The importance of shorthand as a core skill for all journalists was the subject of a Radio 4 broadcast interview this morning.
Kim Fletcher, NCTJ chairman, was interviewed on the increasing importance of shorthand in a digital world by John Humphrys and Justin Webb on the Today programme.
In answer to the question ‘is shorthand still a core competency for journalists’ posed by Justin Webb, Kim Fletcher answered: “It is more necessary than ever.”
Kim said: “It is practical, if you have a shorthand note you can find the quote very quickly. If you have a tape recorder or a digital recorder you have an hour of tape to go through, but if you go in there with a shorthand note, you can find a quote straight away.
“The other thing about learning shorthand is it demonstrates a real dedication to the craft. In a day when so many people are jumping up blogging, calling themselves journalists, you go and take the trouble to learn shorthand it suggests you are serious about things.”
The full interview can be heard on the Radio 4 listen again website http://news.bbc.co.uk/today/hi/listen_again/default.stm
The interview took place as part of Shorthand Week which takes place from Tuesday 10 November to Monday 16 November and also includes the launch of a new NCTJ textbook and fun shorthand events for students.
A new book NCTJ Teeline Gold Standard for Journalists by Marie Cartwright, NCTJ chief examiner for shorthand, will be launched at the Society of Editors’ conference at the Stansted Radisson Hotel on Monday 16 November.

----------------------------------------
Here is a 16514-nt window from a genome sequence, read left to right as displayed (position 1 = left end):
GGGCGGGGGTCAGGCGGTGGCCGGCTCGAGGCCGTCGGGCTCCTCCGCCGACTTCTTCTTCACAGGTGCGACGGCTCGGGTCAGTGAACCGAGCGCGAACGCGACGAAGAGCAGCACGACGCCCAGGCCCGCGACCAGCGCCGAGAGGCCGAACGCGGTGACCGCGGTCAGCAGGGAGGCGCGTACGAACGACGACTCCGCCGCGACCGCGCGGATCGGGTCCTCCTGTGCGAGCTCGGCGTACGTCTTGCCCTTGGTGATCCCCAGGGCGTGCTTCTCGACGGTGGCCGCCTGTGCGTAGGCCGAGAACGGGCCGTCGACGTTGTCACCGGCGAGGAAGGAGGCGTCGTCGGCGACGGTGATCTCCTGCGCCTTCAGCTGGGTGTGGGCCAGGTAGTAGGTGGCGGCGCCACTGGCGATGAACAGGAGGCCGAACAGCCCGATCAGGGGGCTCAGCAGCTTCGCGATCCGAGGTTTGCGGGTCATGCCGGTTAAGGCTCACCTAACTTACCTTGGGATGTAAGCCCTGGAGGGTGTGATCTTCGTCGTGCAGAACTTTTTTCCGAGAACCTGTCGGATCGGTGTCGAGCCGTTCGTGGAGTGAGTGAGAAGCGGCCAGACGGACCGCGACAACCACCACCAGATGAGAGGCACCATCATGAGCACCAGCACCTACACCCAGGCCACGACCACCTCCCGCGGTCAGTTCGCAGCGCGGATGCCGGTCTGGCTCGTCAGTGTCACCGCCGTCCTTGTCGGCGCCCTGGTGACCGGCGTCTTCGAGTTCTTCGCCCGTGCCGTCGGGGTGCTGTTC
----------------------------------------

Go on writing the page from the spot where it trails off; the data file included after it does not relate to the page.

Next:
Members of the NCTJ shorthand board have put together learning resources which are now on the NCTJ website www.nctj.com such as how to hold a shorthand race, a shorthand crossword and an article about James Hill, the inventor of Teeline shorthand.
NCTJ accredited centres are now using these resources to host fun events for students.
Eleanor Bryans, shorthand tutor on NCTJ accredited courses at Glasgow Caledonian University and the University of Strathclyde, said: “During Shorthand Week I have been further emphasising the need for shorthand for journalists. I have given my students the handout from editors, origins of Teeline shorthand and also practising journalists’ comments about the invaluable use of shorthand.”
Dora Johnson, shorthand tutor on the NCTJ accredited MA course at Nottingham Trent University, said: “The shorthand crossword is a good way to end sessions. I use it with everyone working in pairs, and I distribute a box of chocolates for the couple who finish first.”
NCTJ Teeline Gold Standard for Journalists by Marie Cartwright is available from the NCTJ’s online shop. Discounts are available for bulk orders.